On this International Holocaust Remembrance Day, I join people all over the world in commemorating a crime unparalleled in human history, a crime in which six million Jews as well as millions of other innocent victims, Roma, political prisoners, prisoners of war, disabled people, homosexuals, were murdered in Nazi death camps.
This year, International Holocaust Remembrance Day has a special resonance since it coincides with the 70th anniversary of the liberation of the Auschwitz-Birkenau concentration and extermination Camp.
Those who suffered and perished during the Holocaust must never be forgotten, nor should we forget the daily struggles of the survivors who still carry with them the pain of their experiences, but also the memory that constitutes a lesson for the future generations.
For us in Europe, today's ceremonies take place in a sobering context. The latest terrorist attack on a kosher supermarket in Paris, in which four people were murdered, is a grim reminder that violent anti-Semitism is still alive. Seventy years after the Holocaust, there are Jewish communities in Europe that again feel threatened.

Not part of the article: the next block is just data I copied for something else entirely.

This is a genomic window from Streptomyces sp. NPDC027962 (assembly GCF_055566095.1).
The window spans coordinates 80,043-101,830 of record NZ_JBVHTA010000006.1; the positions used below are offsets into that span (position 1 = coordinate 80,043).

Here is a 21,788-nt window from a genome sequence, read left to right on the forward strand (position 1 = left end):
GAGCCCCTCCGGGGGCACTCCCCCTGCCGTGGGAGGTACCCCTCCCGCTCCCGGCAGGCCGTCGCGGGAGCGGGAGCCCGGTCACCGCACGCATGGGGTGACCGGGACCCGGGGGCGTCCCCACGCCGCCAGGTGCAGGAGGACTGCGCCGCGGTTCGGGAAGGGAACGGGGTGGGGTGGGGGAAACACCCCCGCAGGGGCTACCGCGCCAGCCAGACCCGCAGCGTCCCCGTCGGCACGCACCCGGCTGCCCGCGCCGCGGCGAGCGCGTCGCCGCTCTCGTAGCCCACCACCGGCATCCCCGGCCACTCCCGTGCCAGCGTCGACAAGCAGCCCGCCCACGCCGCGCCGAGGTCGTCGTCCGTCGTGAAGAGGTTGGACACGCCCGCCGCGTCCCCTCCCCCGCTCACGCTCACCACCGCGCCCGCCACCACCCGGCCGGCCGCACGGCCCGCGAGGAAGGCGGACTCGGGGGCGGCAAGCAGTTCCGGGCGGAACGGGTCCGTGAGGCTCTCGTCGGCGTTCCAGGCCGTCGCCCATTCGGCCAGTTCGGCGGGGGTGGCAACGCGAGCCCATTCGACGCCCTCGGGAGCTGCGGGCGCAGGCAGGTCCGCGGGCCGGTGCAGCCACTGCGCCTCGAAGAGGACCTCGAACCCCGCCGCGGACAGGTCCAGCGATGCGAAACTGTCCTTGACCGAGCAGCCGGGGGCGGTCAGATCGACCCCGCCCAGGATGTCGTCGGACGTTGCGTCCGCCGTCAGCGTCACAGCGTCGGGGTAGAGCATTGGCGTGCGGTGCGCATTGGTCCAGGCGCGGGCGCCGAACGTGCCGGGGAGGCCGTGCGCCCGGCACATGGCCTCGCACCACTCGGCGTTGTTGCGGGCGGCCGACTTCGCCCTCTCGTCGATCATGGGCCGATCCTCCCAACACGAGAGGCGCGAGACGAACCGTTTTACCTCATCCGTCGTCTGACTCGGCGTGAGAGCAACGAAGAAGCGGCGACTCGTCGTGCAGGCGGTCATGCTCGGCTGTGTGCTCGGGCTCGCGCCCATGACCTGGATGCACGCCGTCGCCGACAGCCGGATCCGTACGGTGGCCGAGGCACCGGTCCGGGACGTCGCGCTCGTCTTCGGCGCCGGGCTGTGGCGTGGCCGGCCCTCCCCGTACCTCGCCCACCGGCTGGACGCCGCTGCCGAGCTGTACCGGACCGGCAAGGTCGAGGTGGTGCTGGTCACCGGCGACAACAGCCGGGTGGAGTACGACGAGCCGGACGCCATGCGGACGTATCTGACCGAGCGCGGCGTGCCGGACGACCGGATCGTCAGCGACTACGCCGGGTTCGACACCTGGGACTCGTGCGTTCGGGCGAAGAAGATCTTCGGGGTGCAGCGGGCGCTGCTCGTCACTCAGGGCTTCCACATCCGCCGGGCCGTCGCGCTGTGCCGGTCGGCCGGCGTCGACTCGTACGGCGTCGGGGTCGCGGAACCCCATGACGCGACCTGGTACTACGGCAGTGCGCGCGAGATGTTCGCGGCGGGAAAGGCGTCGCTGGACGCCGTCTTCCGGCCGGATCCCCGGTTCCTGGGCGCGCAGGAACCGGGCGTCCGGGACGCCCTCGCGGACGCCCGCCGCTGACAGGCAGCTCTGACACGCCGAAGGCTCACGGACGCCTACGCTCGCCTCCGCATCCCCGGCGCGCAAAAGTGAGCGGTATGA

So today, more than ever, it is not enough to say "Never again". We must turn these words into action. Today, more than ever we must inform the generations born after the Holocaust about the terrible events that took place on European soil and educate them to take a stand against anti-Semitism and all forms of discrimination.
In the words of the renowned Italian writer and Auschwitz survivor Primo Levi: “It is neither easy nor agreeable to dredge this abyss of viciousness, and yet I think it must be done, because what could be perpetrated yesterday could be attempted again tomorrow, could overwhelm us and our children."